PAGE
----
Looking at the finished of “The 3 Little Dassies,” Jan gets the feeling of being back in Namibia. “We really need to go back,” she told me during an interview leading up to her national tour for the book.
“On reflection, sometimes I wish that I had been a little bit more demanding of my friendships that I made over there and tried to ask more questions,” she told me during a phone interview. “I always kind of like I retreat into a little shell. Whenever I meet people in a different culture I feel like I’m prying in not a nice way, but I have so many questions I would like to go back and ask the people we met in that village.”
“The 3 Little Dassies” is a retelling of “The 3 Little Pigs” based in Namibia. It was a trip to the African country that inspired this new tale.
Jan and her husband, Joe, had come to see the rock carvings, which were beautiful, but Jan kept focusing on the dassies ducking in and out of the carvings. “I loved those little dassies … and they were at another campground where they were running around. ”
“I love the way they run into the little holes,” Jan said. “Just like the three little pigs where nothing can get them in their little rock houses. And I thought, ‘wouldn’t it be cute to make them the three little pigs because they’re so chubby and they have little cute noses.'”
There’s no wolf in Jan’s book, instead the dassies must outsmart an eagle, which is their natural predator. With the help of a little boy who was at one of her book signings, Jan decided the eagle would come down the chimney of the stone house, but fall into a pot of boiling water.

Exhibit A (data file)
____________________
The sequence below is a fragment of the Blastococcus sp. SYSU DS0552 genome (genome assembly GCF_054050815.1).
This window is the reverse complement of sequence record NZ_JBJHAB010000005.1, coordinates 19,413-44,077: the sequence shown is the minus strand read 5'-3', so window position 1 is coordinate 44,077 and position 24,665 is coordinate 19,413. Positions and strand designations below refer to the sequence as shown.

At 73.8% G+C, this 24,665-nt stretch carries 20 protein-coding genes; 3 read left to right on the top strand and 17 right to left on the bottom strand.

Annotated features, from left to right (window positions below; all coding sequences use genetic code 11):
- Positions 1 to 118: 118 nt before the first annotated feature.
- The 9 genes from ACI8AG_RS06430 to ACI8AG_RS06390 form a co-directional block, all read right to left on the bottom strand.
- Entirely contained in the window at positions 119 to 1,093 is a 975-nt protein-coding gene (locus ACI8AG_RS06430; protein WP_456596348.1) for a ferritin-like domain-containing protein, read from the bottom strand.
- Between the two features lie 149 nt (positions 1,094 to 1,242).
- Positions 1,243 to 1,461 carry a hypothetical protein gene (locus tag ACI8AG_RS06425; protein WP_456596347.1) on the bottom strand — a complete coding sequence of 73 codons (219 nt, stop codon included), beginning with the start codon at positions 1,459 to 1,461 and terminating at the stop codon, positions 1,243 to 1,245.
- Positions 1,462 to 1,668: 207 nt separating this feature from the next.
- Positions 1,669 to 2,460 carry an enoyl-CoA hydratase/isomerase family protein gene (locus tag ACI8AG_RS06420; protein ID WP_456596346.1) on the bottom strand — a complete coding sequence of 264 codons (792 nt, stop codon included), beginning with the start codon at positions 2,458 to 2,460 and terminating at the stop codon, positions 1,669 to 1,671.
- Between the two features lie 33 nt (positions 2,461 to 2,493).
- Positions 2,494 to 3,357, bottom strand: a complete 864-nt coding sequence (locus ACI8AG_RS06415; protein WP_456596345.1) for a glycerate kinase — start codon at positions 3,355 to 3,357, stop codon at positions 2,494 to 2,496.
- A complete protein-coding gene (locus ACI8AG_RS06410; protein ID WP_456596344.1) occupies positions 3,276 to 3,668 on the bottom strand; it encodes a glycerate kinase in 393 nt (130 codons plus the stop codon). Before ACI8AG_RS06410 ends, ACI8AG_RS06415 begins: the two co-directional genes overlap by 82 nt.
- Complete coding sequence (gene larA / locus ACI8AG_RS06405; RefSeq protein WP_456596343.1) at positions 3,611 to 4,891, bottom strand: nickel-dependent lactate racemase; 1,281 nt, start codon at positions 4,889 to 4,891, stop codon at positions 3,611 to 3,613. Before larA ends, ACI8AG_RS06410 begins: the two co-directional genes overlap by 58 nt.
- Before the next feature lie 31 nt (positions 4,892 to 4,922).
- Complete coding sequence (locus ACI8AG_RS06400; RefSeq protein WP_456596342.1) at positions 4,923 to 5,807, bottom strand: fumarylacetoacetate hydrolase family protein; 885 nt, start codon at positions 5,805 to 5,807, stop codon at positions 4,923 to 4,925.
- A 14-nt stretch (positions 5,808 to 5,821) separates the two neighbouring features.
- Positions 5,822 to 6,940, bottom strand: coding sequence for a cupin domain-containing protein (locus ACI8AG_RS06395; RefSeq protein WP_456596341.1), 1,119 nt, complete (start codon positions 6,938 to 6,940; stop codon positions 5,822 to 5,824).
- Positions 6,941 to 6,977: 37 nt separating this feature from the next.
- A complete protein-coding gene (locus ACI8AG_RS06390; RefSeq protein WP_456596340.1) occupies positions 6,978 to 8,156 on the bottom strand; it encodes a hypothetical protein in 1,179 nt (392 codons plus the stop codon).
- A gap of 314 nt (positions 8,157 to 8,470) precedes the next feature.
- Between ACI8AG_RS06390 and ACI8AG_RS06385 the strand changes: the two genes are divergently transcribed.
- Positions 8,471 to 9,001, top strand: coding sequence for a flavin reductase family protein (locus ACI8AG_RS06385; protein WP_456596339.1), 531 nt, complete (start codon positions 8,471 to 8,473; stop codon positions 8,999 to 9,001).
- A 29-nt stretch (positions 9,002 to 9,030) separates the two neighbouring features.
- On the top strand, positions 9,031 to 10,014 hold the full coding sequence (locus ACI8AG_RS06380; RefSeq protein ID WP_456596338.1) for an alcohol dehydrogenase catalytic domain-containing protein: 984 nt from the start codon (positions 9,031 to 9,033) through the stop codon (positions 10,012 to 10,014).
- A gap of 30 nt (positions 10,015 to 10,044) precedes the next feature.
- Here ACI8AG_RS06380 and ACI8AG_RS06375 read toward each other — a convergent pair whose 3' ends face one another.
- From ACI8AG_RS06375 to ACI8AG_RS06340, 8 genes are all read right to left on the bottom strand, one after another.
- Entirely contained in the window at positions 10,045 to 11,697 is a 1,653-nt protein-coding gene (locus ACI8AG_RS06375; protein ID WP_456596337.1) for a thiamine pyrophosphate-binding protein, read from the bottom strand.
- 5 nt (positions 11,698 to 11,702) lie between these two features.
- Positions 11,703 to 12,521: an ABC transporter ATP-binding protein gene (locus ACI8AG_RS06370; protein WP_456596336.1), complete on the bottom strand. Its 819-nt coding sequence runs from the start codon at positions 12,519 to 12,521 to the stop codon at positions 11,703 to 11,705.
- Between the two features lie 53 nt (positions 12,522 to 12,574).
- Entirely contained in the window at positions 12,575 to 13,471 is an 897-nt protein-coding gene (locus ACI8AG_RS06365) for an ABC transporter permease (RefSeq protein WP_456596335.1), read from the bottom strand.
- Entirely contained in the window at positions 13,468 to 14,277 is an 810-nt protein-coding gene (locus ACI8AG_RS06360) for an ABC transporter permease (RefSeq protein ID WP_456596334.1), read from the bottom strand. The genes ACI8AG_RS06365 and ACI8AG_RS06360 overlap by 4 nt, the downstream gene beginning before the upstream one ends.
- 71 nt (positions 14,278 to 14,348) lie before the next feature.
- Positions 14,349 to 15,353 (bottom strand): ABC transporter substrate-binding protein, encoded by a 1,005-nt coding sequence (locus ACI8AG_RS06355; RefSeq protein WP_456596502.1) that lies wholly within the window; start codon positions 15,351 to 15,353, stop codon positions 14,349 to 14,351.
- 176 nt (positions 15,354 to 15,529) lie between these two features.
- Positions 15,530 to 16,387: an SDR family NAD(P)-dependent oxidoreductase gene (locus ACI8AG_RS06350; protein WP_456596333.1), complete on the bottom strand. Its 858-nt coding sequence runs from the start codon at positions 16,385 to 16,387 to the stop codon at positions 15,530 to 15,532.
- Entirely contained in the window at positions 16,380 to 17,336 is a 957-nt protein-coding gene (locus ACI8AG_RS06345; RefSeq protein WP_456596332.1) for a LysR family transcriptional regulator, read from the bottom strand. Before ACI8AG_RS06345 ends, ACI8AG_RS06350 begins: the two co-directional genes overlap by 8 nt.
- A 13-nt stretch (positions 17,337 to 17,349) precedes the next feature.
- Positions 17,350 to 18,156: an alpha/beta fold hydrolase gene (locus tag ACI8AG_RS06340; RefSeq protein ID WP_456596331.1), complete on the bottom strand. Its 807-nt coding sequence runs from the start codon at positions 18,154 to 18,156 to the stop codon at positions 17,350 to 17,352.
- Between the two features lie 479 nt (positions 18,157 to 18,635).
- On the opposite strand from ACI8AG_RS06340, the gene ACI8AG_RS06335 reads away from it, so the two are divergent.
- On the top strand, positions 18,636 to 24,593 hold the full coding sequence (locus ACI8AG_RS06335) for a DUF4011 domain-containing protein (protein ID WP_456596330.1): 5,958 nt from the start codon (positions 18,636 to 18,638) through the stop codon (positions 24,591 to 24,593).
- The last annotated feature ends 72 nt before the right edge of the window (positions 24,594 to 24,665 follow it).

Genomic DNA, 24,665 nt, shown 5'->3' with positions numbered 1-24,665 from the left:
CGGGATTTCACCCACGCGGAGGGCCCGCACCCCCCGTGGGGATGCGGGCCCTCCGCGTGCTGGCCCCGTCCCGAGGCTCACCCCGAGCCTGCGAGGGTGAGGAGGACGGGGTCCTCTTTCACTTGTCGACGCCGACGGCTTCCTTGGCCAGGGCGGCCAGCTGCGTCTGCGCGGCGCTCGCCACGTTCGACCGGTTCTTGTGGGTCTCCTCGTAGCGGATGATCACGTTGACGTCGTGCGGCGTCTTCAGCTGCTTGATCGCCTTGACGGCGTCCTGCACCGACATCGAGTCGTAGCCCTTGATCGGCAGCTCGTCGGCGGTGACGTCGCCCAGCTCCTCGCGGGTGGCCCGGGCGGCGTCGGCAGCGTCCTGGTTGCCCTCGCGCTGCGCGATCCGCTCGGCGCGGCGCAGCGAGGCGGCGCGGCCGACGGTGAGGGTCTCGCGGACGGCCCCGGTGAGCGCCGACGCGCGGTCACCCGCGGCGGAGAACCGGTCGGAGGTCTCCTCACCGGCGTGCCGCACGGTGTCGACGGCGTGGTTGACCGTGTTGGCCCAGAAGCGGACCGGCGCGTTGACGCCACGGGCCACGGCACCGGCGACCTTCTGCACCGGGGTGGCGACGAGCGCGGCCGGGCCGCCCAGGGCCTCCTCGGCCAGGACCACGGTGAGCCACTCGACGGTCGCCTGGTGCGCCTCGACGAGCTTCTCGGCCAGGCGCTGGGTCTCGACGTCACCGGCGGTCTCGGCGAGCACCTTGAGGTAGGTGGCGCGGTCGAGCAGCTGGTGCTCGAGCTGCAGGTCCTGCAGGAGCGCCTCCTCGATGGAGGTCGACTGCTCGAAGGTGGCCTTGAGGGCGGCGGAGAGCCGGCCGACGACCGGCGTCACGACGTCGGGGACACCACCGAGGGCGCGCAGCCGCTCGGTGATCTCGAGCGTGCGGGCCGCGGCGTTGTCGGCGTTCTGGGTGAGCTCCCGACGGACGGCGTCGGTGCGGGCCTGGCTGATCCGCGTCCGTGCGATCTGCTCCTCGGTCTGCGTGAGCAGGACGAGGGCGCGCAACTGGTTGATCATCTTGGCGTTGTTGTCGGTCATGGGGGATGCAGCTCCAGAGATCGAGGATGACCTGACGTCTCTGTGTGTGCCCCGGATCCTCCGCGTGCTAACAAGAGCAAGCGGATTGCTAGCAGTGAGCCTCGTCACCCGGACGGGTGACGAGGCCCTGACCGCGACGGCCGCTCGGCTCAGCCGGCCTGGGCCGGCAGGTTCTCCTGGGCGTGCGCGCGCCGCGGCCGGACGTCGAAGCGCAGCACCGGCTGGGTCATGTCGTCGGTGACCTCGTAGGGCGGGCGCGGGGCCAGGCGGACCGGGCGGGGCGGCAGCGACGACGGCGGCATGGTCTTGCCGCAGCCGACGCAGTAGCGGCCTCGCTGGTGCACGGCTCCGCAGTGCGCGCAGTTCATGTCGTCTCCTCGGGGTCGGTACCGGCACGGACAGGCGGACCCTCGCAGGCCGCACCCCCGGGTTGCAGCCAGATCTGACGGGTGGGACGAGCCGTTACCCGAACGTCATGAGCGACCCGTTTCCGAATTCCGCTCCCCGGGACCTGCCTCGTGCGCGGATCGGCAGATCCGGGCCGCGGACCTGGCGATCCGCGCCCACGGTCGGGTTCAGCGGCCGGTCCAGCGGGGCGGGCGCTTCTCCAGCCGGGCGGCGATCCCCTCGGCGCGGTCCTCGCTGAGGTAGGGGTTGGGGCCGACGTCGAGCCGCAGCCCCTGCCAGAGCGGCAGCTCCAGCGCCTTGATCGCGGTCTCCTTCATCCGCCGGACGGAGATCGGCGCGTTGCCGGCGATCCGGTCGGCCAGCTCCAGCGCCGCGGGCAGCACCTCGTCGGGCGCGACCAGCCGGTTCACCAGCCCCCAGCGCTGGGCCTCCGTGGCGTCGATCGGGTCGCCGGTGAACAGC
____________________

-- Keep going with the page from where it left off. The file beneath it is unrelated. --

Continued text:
It was one of the rare times Jan’s taken an idea from a child and run with it. Most of the ideas behind her books are her own. “It’s all in my mind, and then I’m really happy when the kids like them,” she said. “It’s kind of a misconception that they think I have a focus group. It’s not like that at all. It’s very interior. I’m the only one who controls my story except for my editor, who puts her two cents in.”
Jan generally doesn’t test her books on kids at all. “I’m the kid, she said, “the one who is enjoying the story, and I’m really happy for them to enjoy it, too. But in the process of making it, I’m not doing it for anybody, just for myself.”
“I want them to know that,” she continued, “because it’s the key to being creative, and the children need to know they’re not drawing their stories or their pictures for someone else. You can dedicate it to someone, that’s different, but when they’re thinking who would like it, they should be pleasing themselves.”
If you’re always thinking about your reader, Jan said, you’re not going to have as an authentic piece as if you’re thinking about your own sensibilities and your voice. Once you finish, she said, then, you edit and make informed decisions, but the real person you are doing it for is yourself.
While on tour, that’s what Jan hopes to bring to children — the creative part. “Teachers are fantastic and they bring books to kids that might not have the chance to be read to at home,” she said. “I want them to have that experience. Some kids are creative and they’re just going to do it anyway, but how about the kid who is like that but is kind of getting pushed in other directions and they might not have a chance?”
Jan says her best advice for aspiring authors and illustrators is to just give yourself some time. You don’t need expensive materials. It’s important to remove other influences, such as noise from a radio or TV or other kids, and just play with your ideas and voice.
“I want them to hear their own voice,” she said. “And I want them to understand that.”
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